France’s EDF, GE Power to co-build reactors for Jaitapur Nuclear Power Plant


French utility EDF and GE will jointly build six reactors for the Jaitapur Nuclear Power Plant in Maharashtra, the two firms said today. Once fully commissioned, the Jaitapur project will be the largest nuclear power plant in the world, with a cumulative capacity to produce 9,900 megawatt of electricity.

“Xavier Ursat, Group senior executive vice president of EDF in charge of new nuclear projects and engineering, and Andreas Lusch, President and CEO of GE’s Steam Power business on Tuesday announced signing of a strategic cooperation agreement between GE and EDF for the planned construction of 6 EPR reactors at Jaitapur site, Maharashtra, India,” the two firms said in a joint statement.

The pact is an important step in implementing the March 10 agreement between India and France to expedite the Jaitapur nuclear power plant project. EDF is to supply EPR technology for the plant.

Jaitapur is among the projects India plans to build to raise its nuclear power generation capacity to 22,480 MW by 2031.

The agreement between EDF and GE lays foundations for a long term partnership concerning the construction of the conventional island on each of the 6 reactor units.

The layout of nuclear power plant comprises two major parts – the nuclear island and the conventional (turbine) island. The nuclear island is the heart of the nuclear power plant, while the conventional (turbine) island houses the key component which extracts thermal energy from pressurized steam and converts it into electrical energy.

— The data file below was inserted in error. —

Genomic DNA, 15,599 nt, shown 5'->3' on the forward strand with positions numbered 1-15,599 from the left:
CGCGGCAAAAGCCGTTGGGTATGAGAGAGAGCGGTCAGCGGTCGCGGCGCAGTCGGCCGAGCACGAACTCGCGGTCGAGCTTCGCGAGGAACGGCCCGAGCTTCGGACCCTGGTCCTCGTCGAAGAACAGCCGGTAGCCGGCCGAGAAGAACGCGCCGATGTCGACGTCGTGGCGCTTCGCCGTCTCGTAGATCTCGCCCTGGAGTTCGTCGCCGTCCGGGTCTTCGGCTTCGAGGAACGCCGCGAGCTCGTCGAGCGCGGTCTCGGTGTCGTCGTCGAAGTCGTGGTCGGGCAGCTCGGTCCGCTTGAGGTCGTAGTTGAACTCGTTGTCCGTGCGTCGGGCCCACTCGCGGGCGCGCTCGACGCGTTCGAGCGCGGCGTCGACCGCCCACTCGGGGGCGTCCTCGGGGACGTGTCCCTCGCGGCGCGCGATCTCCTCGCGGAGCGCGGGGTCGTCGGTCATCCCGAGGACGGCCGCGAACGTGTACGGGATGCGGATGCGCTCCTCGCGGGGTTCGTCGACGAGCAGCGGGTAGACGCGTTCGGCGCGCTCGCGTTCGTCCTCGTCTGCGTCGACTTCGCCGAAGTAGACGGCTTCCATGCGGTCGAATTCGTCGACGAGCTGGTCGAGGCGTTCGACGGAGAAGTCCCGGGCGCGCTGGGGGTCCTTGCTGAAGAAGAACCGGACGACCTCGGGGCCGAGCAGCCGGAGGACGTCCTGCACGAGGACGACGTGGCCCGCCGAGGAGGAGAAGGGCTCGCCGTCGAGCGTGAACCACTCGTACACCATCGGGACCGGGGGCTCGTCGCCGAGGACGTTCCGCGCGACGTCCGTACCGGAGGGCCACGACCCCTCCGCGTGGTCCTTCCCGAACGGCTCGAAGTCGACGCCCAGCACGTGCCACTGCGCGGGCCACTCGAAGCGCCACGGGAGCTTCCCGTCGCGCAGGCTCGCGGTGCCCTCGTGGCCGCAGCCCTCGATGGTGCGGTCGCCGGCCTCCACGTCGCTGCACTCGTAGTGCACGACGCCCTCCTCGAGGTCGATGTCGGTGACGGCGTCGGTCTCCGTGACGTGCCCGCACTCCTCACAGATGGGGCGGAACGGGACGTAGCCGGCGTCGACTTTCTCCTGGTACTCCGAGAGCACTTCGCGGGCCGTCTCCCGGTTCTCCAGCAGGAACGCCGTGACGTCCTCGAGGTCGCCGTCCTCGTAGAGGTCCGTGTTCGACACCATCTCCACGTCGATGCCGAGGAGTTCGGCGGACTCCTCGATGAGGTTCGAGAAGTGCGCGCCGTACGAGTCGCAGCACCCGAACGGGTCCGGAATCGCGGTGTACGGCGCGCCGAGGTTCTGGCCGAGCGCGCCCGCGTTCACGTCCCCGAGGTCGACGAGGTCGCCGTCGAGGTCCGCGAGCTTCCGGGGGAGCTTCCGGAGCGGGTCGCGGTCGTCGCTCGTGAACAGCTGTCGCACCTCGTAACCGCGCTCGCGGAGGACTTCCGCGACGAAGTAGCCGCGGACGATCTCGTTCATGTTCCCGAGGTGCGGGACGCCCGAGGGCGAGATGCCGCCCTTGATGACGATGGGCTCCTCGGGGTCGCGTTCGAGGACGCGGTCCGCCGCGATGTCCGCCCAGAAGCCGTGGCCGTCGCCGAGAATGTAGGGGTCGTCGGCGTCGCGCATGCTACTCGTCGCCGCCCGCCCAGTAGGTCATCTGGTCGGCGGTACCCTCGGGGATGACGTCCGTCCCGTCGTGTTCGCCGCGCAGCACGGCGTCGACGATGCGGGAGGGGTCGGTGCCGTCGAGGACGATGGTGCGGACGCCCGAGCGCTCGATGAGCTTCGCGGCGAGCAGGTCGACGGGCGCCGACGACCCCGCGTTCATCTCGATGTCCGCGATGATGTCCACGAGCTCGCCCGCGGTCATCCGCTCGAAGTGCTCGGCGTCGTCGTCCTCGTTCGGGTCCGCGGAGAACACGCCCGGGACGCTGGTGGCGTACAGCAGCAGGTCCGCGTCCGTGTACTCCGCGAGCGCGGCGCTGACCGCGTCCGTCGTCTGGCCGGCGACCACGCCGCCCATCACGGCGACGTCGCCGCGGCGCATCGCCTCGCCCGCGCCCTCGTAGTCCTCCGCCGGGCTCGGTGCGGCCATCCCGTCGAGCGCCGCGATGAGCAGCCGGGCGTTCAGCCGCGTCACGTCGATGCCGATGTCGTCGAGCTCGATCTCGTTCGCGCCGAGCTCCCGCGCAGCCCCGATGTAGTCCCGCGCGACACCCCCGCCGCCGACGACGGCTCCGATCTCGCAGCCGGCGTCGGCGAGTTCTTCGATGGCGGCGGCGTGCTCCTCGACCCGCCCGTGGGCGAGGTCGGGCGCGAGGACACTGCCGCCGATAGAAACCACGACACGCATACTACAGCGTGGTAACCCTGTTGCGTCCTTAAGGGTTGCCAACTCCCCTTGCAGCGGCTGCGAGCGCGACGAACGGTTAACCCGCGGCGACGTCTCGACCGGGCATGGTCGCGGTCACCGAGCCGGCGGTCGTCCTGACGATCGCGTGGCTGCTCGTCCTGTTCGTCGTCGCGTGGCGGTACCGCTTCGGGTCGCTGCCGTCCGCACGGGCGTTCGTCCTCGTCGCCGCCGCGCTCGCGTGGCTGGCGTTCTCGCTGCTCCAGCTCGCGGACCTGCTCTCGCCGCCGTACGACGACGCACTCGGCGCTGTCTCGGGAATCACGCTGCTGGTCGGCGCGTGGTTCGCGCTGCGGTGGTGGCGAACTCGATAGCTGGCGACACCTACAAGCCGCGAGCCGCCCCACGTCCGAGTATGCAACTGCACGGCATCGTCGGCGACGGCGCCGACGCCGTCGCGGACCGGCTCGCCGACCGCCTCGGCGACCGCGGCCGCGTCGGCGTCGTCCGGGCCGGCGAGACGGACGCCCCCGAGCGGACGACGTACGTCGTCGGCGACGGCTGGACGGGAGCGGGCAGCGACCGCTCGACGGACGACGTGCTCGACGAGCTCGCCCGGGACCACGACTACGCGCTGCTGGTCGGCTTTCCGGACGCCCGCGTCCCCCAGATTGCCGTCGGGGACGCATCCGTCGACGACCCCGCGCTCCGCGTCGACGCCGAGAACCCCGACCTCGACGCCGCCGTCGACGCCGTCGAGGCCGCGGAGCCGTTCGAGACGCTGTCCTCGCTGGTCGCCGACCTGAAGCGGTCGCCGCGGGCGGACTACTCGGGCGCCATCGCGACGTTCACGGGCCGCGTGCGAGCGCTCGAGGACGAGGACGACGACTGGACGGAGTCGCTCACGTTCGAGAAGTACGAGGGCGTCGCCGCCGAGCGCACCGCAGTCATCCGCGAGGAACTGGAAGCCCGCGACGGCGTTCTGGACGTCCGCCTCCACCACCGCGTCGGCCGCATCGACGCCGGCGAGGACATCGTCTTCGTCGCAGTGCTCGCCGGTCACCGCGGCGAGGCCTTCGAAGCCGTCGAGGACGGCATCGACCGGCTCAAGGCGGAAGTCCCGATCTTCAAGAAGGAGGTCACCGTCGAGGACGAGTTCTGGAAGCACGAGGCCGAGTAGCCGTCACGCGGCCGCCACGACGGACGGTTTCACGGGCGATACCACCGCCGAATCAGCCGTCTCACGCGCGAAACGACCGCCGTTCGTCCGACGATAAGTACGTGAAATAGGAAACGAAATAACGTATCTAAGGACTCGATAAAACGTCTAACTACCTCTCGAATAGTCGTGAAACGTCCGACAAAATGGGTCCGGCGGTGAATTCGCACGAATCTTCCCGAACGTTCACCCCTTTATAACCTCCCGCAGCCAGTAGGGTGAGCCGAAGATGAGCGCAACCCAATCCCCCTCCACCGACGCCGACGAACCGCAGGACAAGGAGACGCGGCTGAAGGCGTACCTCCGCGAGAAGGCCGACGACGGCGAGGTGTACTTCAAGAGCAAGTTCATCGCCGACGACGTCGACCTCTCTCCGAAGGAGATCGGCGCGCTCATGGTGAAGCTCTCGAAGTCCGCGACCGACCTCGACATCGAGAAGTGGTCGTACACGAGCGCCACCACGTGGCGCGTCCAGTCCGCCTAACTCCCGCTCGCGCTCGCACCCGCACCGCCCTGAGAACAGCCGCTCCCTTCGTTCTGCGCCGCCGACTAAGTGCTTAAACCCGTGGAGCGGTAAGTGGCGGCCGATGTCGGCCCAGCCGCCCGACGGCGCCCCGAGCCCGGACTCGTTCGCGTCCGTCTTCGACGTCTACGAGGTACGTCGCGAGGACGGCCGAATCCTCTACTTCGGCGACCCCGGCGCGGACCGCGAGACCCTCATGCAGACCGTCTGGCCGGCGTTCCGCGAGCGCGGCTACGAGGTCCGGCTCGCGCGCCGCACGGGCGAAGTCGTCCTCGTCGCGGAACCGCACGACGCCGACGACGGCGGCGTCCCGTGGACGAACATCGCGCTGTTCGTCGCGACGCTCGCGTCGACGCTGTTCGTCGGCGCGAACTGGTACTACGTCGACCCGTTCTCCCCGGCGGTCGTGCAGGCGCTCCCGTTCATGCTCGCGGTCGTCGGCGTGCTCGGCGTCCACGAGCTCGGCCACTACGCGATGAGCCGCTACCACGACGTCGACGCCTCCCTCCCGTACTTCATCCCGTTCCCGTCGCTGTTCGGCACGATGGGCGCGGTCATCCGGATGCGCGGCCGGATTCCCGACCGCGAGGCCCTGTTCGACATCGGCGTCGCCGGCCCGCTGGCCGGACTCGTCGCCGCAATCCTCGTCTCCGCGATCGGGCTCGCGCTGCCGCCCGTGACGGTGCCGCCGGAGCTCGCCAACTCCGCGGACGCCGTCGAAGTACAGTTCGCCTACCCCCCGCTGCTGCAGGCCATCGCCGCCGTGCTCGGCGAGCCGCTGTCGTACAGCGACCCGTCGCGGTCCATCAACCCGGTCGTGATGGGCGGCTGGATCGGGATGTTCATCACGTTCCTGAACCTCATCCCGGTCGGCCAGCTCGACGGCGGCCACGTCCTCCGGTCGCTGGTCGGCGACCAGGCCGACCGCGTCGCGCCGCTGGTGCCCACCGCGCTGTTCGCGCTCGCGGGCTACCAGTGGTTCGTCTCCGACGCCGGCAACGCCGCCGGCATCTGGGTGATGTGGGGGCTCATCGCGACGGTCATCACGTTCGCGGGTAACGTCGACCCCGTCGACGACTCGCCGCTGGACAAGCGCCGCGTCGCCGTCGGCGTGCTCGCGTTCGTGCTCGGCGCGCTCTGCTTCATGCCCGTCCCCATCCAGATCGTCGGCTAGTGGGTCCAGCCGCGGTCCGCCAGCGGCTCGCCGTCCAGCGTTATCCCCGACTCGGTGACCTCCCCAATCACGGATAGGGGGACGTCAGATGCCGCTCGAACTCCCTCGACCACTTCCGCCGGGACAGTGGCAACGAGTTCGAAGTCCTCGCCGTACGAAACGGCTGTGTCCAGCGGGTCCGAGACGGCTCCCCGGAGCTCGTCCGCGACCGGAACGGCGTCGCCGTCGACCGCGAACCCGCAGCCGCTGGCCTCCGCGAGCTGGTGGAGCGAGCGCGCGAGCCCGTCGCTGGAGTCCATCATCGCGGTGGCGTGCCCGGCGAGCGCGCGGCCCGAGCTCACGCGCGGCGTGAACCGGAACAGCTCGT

“GE Power will design the conventional island for the Jaitapur nuclear plant and supply its main components,” the statement said.

It will also provide operational support services and a training to employees of Nuclear Power Corporation of India Ltd (NPCIL), the owner and operator of the future nuclear power plant currently under discussion.

EDF will be responsible for engineering integration covering the entire project (nuclear island, conventional island and auxiliary systems) and will provide all the requisite input data.

“EDF and GE Power will move forward with the work currently being performed to freeze the project’s technical options, fine-tune industrial arrangements between both companies and finalize the design-engineering and procurement schedule,” the statement said.

GE Power is a long-standing partner of the EDF Group. The company is the main supplier of conventional-island components for many French power plants like Flamanville-3 as well as Hinkley Point C in the UK. GE Power has decades of experience and a manufacturing footprint in both France and India.

“This strategic agreement marks the beginning of a new phase in the implementation of the world’s biggest nuclear project at Jaitapur. We are proud to be supported by an experienced partner whose expertise is widely recognised across the globe,” said Xavier Ursat.

The Jaitapur project is essential for the future of India’s energy mix, he said.

“We are delighted to build on our long-standing partnership with EDF by signing this agreement related to Jaitapur. This represents 60 years of nuclear partnership between our two companies and demonstrates deep expertise in nuclear project development,” said Andreas Lusch.